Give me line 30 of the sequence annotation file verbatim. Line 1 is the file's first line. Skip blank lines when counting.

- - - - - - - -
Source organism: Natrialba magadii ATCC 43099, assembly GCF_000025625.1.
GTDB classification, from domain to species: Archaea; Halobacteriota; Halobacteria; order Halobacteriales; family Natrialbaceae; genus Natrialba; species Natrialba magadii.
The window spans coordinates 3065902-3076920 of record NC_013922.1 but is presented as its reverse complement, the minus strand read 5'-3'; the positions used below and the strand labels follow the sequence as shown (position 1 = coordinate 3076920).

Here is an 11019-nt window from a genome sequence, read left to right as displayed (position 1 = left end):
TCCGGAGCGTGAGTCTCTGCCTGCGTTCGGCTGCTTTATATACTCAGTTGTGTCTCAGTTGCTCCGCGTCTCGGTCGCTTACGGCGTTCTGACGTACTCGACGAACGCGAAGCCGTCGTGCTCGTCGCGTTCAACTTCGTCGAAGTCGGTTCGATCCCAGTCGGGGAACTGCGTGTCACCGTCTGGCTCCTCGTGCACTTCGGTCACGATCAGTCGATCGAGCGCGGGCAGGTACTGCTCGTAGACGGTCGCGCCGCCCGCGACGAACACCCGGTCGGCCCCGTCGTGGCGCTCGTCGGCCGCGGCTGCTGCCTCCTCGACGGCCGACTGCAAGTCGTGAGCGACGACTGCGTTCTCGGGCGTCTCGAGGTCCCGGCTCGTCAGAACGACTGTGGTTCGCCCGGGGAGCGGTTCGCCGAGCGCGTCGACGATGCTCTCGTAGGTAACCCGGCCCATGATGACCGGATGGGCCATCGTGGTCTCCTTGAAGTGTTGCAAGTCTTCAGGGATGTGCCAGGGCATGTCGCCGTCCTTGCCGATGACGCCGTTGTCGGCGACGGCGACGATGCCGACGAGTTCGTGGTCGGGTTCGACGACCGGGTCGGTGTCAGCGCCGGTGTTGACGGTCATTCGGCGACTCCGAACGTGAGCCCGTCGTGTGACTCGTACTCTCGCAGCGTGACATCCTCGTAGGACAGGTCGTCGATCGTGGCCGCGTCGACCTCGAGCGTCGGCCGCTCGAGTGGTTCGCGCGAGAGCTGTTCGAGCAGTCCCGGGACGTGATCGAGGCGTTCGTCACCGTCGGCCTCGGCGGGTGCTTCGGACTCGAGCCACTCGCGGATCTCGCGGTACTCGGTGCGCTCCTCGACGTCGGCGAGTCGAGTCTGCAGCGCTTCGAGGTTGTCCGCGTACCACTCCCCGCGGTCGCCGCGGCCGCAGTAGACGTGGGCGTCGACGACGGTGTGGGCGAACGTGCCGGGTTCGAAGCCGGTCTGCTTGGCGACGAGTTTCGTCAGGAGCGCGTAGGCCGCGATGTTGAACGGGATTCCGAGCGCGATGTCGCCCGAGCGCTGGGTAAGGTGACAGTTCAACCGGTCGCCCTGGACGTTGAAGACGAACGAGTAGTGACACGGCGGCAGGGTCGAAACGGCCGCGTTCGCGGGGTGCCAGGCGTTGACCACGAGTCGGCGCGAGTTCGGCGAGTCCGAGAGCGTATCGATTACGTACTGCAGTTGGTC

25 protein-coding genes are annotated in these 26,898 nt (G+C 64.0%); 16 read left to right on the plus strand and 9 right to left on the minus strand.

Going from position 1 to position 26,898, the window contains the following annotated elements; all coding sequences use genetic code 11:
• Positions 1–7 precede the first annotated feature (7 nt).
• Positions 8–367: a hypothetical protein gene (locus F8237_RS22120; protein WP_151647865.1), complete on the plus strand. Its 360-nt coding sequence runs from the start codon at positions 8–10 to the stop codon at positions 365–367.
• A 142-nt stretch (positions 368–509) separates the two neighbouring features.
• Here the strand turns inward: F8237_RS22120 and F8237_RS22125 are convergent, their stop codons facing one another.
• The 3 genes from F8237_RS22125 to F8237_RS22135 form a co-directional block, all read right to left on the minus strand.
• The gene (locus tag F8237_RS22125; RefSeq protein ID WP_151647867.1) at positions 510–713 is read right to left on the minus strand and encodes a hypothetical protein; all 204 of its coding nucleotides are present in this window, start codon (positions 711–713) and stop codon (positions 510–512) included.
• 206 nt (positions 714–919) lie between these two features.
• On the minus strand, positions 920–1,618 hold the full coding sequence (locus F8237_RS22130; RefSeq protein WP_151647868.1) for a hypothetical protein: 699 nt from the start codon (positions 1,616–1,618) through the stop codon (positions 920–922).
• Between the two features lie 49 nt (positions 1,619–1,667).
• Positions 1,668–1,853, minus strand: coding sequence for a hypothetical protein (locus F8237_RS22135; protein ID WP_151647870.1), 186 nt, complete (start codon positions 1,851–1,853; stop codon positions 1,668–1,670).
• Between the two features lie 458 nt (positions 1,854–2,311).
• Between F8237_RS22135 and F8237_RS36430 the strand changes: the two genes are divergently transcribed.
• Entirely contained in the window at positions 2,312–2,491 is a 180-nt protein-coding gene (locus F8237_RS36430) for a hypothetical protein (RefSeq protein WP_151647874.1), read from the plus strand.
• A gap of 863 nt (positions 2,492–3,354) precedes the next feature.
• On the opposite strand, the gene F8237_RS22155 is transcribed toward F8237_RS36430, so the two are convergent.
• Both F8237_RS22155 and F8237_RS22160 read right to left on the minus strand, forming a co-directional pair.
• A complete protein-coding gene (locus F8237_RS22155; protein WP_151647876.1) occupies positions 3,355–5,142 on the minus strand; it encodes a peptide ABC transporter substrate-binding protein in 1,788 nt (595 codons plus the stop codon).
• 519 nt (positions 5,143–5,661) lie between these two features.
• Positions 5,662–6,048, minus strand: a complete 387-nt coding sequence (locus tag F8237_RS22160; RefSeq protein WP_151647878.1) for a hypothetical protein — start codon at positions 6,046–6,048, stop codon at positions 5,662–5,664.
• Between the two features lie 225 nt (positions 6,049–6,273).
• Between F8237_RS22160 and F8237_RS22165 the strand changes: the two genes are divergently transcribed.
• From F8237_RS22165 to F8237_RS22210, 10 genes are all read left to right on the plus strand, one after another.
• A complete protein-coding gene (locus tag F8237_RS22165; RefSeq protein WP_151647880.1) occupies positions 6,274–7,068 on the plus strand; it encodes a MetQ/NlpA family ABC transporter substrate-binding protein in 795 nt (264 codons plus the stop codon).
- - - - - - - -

• A complete protein-coding gene (locus tag F8237_RS22165; RefSeq protein WP_151647880.1) occupies positions 6,274–7,068 on the plus strand; it encodes a MetQ/NlpA family ABC transporter substrate-binding protein in 795 nt (264 codons plus the stop codon).